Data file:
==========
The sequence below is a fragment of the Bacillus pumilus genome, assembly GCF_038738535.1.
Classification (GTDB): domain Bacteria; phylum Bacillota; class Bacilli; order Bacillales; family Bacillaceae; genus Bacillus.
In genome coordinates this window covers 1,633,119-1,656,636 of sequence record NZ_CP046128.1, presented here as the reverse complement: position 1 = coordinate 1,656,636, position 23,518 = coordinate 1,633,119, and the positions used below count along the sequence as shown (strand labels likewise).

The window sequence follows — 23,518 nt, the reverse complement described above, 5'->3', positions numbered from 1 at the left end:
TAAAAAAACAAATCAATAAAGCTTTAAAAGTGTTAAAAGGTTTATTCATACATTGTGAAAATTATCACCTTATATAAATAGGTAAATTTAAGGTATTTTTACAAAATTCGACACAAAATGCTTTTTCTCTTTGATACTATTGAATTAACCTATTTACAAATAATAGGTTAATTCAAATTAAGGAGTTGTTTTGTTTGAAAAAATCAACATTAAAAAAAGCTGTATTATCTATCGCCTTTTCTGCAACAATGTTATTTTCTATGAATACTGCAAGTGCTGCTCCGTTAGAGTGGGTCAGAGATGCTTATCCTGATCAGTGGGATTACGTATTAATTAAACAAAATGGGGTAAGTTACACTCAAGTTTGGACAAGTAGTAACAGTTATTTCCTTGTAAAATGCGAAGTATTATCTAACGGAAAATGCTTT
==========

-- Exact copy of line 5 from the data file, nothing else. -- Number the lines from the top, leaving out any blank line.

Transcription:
TAAAAAAACAAATCAATAAAGCTTTAAAAGTGTTAAAAGGTTTATTCATACATTGTGAAAATTATCACCTTATATAAATAGGTAAATTTAAGGTATTTTTACAAAATTCGACACAAAATGCTTTTTCTCTTTGATACTATTGAATTAACCTATTTACAAATAATAGGTTAATTCAAATTAAGGAGTTGTTTTGTTTGAAAAAATCAACATTAAAAAAAGCTGTATTATCTATCGCCTTTTCTGCAACAATGTTATTTTCTATGAATACTGCAAGTGCTGCTCCGTTAGAGTGGGTCAGAGATGCTTATCCTGATCAGTGGGATTACGTATTAATTAAACAAAATGGGGTAAGTTACACTCAAGTTTGGACAAGTAGTAACAGTTATTTCCTTGTAAAATGCGAAGTATTATCTAACGGAAAATGCTTT